When I saw this film at the final, I genuinely thought it was going to win the whole shebang, and was pretty surprised when it didn't. I don't want to give the Pigs Guts guys the whole "we've watched them grow up in the competition" thing yet again because they've probably heard it more than enough times already, but they've clearly been honing their skills over all these years and their films are as good as anyone's now. They've got a knack for cracking out some great lines, some really charismatic comedic actors and a genuine talent for bringing some excellent humour out of every day situations. The basic set-up here of a TradeMe seller and buyer trying to track down an errant second-hand couch was an extremely simple concept, but they were able to bring it to hilarious life just through the strength of the writing and the performances (and solid technical work). They understand the straight man / funny man concept intuitively and they're great joke writers. I'd love to perhaps see them break away from the sort of "ordinary guys from a flat go on a quirky adventure" set-up next year, but that's only because I'm excited about what they might bring to say a zombie film, a war movie, or a Regency-era romance with their particular skillset and sensibilities, not because I'm bored of what they're doing. Awesome work guys; will be crossing fingers that this ends up in the national finals.

Deadbook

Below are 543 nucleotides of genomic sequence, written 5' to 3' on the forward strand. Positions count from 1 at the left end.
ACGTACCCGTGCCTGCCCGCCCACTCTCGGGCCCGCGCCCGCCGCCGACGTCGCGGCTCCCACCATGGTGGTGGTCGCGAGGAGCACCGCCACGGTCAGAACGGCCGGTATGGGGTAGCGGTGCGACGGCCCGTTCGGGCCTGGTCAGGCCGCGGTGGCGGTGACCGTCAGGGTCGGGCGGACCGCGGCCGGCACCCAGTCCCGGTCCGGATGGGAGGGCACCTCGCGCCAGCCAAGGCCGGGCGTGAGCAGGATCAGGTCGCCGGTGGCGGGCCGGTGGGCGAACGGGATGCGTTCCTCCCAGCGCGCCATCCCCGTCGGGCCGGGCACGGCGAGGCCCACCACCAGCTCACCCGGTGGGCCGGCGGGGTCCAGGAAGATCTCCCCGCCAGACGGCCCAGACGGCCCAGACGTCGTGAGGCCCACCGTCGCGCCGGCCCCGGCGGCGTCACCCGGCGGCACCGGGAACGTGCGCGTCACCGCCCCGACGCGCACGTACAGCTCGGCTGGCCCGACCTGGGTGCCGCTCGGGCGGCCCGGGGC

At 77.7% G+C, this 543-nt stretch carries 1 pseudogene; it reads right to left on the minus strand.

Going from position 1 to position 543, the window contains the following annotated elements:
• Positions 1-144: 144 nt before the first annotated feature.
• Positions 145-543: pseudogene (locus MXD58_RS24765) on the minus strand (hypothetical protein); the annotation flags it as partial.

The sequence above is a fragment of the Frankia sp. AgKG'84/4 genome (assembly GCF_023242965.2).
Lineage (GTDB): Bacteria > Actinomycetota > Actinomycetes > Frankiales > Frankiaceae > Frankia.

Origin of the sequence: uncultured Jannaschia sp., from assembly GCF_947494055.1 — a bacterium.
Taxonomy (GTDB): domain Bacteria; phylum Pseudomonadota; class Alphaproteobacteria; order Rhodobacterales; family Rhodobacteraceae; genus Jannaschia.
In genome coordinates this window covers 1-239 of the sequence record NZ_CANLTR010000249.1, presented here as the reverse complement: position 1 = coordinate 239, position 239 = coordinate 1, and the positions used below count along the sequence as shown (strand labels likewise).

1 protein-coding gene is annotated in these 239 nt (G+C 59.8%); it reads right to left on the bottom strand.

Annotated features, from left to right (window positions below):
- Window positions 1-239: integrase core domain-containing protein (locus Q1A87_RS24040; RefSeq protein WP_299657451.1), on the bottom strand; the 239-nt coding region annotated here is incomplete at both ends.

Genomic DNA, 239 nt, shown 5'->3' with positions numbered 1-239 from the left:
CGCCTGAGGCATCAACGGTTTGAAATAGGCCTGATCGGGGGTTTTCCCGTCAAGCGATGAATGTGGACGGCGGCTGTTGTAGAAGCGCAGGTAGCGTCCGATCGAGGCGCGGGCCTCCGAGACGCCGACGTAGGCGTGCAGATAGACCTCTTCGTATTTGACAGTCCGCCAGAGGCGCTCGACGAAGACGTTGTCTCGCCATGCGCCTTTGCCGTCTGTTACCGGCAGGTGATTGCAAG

At a seemingly innocent date at Burgers and Beers, a woman asks the guy she's with if he knows about the "Facebook legend". You see, every so often a woman will receive a mysterious friend request - and if she turns it down, she DIES. Can we see where this is going? Cut to a couple of flashbacks where, sure enough, our guy is revealed the Facebook Killer. Up at Overexposed Hill, he snares a victim with the line "Do you like Dusky Sound savignon blanc?", and then finishes her off Death Proof style by, er, jinking slightly when she's riding out the top of the sun roof. (Let that be a lesson to us all: keep your arms, legs and especially your torso and head INSIDE a moving vehicle). In intermittent returns to Burgers and Beers, our imminent victim keeps drinking it up while telling the Facebook Killer about her rubber band collection ("Over 10,000", apparently). The date ends with our Dead-Woman-Drinking bundled into the boot of the killer's car, and the film finishes with a nice use of the line. So predictability was the main problem here, really. The Facebook angle didn't seem to bring much new to the standard psycho-killer plot (although the use of the line was cool) - a more interesting twist might have been for the lead woman to turn the tables somehow, since we were all just waiting for what seemed like her inevitable death. A few tech issues as well which sometimes made things hard to follow. All learning for next year though!